What is a liberal intellectual anyway?
The Guardian (12 December 2008), has a profile of the Candian MP and academic, Michaell Ignatieff, better known on this side of the Atlantic as a former columnist with the Observer and broadcaster in the 1990s. Currently leader of the Canadian Liberal Party Ignatieff is hotly tipped by certain quarters to be Canada’s next prime minister.
The piece ends with an observation from editor of Prospect magazine David Goodhart:
“If he does make it to the premiership,as Goodhart points out, he will become the fourth leader of a major English-speaking country, after Barack Obama, Gordon Brown and Australia’s Kevin Rudd, who could be classified as a liberal intellectual.”
An intersesting (even if meaningless) point. What exactly constitutes a liberal intellectual is unclear though. However the changes of government in the US and Australia certainly bear testament to this. Obama’s predecessor could not by any stretch of the imagination be described as liberal or intellectual in any sense of either word. Rudd’s predecessor John Howard, although a member of the Liberal party could hardly be described as “liberal” with a small L, and certainly not an intellectual.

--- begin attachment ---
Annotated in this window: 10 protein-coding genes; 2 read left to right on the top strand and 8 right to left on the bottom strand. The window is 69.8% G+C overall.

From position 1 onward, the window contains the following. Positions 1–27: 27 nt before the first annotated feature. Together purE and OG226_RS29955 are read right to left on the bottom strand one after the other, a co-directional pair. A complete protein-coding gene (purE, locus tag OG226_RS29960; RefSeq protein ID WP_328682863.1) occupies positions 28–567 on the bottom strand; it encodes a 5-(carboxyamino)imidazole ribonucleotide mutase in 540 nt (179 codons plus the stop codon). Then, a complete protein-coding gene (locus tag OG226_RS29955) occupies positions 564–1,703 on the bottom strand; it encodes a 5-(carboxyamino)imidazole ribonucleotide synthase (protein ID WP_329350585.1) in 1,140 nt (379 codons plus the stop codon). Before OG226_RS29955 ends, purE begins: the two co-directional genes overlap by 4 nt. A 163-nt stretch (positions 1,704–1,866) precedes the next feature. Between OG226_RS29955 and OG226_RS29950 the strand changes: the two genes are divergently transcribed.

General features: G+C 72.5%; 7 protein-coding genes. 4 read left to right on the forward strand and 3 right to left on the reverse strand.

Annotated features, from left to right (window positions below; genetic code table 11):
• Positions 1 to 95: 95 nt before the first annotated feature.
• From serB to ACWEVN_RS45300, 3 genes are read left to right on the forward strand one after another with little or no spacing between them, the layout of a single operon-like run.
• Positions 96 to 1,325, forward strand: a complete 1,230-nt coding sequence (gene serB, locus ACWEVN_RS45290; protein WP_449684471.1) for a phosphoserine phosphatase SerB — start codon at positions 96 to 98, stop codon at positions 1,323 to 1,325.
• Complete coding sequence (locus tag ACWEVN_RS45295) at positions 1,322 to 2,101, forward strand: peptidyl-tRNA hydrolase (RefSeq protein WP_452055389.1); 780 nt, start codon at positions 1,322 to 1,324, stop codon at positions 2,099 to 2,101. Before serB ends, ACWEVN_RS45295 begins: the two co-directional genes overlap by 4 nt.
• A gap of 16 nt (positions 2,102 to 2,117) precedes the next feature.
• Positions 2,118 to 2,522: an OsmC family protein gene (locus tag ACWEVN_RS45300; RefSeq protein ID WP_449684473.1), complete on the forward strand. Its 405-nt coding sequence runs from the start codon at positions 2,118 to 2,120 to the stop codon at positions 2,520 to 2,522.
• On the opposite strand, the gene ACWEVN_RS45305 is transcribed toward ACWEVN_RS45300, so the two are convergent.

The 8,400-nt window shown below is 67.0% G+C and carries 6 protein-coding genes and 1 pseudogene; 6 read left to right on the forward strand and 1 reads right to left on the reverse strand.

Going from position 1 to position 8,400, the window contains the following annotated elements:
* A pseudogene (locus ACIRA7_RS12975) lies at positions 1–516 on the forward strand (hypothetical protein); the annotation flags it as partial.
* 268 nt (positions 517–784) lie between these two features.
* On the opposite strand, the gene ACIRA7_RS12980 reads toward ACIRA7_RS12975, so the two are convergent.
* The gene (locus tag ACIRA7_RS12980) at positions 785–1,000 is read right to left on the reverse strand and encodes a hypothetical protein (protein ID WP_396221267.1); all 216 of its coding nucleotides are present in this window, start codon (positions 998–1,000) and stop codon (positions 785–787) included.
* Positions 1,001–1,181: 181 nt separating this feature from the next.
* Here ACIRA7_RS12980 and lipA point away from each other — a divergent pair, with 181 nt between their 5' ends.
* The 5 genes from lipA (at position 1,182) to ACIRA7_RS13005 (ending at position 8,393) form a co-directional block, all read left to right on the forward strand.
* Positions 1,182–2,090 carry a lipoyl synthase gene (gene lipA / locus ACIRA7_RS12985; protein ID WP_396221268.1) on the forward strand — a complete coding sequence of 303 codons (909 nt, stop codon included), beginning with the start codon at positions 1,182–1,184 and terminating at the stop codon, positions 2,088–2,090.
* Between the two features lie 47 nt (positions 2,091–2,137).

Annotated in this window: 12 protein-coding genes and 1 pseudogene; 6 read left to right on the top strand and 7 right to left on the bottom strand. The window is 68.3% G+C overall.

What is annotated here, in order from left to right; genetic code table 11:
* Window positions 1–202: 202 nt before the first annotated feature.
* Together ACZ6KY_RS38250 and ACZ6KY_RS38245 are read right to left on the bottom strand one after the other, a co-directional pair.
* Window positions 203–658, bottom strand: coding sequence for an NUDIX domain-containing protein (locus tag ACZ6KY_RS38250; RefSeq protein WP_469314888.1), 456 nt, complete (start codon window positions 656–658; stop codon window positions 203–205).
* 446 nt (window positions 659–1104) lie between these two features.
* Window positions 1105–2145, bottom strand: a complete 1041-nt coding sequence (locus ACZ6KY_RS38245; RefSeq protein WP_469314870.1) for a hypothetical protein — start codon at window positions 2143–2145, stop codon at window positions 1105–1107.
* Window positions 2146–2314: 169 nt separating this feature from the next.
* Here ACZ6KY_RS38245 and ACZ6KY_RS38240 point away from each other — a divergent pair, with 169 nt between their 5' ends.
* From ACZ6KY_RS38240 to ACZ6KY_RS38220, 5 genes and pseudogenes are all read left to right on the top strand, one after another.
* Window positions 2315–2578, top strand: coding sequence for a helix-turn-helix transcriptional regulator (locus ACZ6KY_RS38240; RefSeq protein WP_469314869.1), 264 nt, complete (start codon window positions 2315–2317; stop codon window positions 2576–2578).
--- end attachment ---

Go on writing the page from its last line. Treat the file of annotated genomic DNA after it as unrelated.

Apart from the four countries mentioned there are few others in the English-speaking world which could be called “major”. It’s fairly safe to assume to Goodhart would not list Brian Cowen’s 26 county republic as a major English-speaking country. In any case there would no doubt be howls of laughter in the Dail and beyond if Biffo, or his predecessor Bertie were to be classified as liberal intellectuals..